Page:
Shaunna Cullen - Staff Writer -
The “This I Believe” essay contest gave students, graduate students, and faculty and staff to share their beliefs after reading this years school wide common read, “This I Believe” by Jay Allison.
The contest was open to everyone school wide and there was a chance to win in four different categories: First-year students, Returning Students, Graduate Students, and Faculty and Staff. Each category included first, second, third place and honorable mentions.
According to http://www.southernct.edu, “In 1951, Edward R. Murrow hosted a daily radio program called “This I Believe,” which reached 39 million listeners. Well-known Americans and everyday citizens read five-minute essays sharing their personal life philosophies.
These essays that were read during this event were 350 to 500 words long and each person would pick one of their beliefs and through the essay explain or examine why they believe what they do.
First place winners were awarded an iPad, second place winners were rewarded a $100 gift card to the bookstore, and third place winners were awarded a $50 gift card to the bookstore.
During this event, people were encouraged to make their own t-shirt with “I Believe…” written on them and they were asked to finish the statement. Free food and drinks were also provided.
“In my office we especially loved the project this year, because if you work in Human Resources you know one thing is true and that is: everyone has a story.” said Jaye Bailey, Associate VP of Human Resources and Labor Relations, “Those stories, individually and collectively, are what make up the wonderful environment of Southern.”
Natalie Sabino, a member of the Southern Reads Committee and a senior communications major organized the event.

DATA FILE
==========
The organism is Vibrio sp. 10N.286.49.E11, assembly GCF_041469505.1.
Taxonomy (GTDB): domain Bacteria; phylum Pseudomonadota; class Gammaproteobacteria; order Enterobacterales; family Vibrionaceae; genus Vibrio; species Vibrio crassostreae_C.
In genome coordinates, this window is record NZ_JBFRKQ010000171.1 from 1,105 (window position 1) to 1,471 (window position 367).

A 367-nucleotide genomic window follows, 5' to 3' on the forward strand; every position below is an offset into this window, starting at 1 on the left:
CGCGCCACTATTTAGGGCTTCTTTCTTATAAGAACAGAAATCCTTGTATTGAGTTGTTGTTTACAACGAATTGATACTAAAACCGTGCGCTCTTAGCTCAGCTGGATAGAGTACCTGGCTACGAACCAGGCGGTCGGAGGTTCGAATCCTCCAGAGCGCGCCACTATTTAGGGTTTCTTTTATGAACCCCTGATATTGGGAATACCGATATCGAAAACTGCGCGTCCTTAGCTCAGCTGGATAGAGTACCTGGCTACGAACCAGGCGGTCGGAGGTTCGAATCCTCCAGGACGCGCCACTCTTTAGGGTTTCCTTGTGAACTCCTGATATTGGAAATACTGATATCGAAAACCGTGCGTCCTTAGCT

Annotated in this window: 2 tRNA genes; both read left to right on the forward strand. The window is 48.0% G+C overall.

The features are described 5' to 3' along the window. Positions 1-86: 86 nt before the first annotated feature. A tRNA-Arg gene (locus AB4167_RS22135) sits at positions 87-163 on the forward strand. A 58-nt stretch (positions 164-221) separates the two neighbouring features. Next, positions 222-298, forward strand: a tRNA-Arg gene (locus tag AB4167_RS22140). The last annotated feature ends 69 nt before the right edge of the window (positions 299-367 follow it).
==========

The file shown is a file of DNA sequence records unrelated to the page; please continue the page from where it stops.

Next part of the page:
Sabino explained the essays were summer homework for incoming freshmen. She said all of the orientation leaders wrote one as well. Then the contest was created and opened up to the entire school.
Before the event started, more and more people kept coming and Sabino had to have more chairs set up. Some people were even standing.
“I did not expect this many people,” said Sabino
For the first year student category, Spanish education major Michelle Martino won third place, Meghan McTeague won second, and Rachel Pritchard won first place. Honorable mentions were John Villaluz, Lindsay Grant, Carley St. Amand, and Francis Torres.
For the returning student category, the third place winner was psychology major Kayla Samaria, second place winner was Arden Church, and the first place winner was Princess Grace Nwaohuocha. Honorable mentions were Nicole Buch, Megan O’Lena, Shannon Ryan and Brenda Yanez.
For the graduate student category, Kaitlyn Hoffmann won third place, Danielle Nardone won second, and James Rizzi won first place. Honorable mentions were Jake Goldman, Ebony Langston, and Christine Beck.
For the Faculty and Staff category, Cindy Stretch won third place, second place winner was Theresa Marchant-Shapiro, and first place was Marie Basile McDaniel. Honorable mentions were Chelsea C. Harry, Bruce Kalk and Walter Stutzman.
In Stretch’s essay, she said she believes in standing up for what she believes in. She spoke about a demonstration she attended with her family when her son was young.
“When my voice joins the others, I hear a harmonic, the sound produced is bigger, deeper, more resonant than some of the decibels of some of our respective voices,” said Stretch in her essay.
Also included in the event was Robbie Sambat’s essay that was selected in the New Careers in Nursing contest winner for October.
The prizes winners received were funded by the Office of Provost and Vice President for Academic Affairs, The First-Year Experience Program, The Office of Student Life, Buley Library, and SAFAC.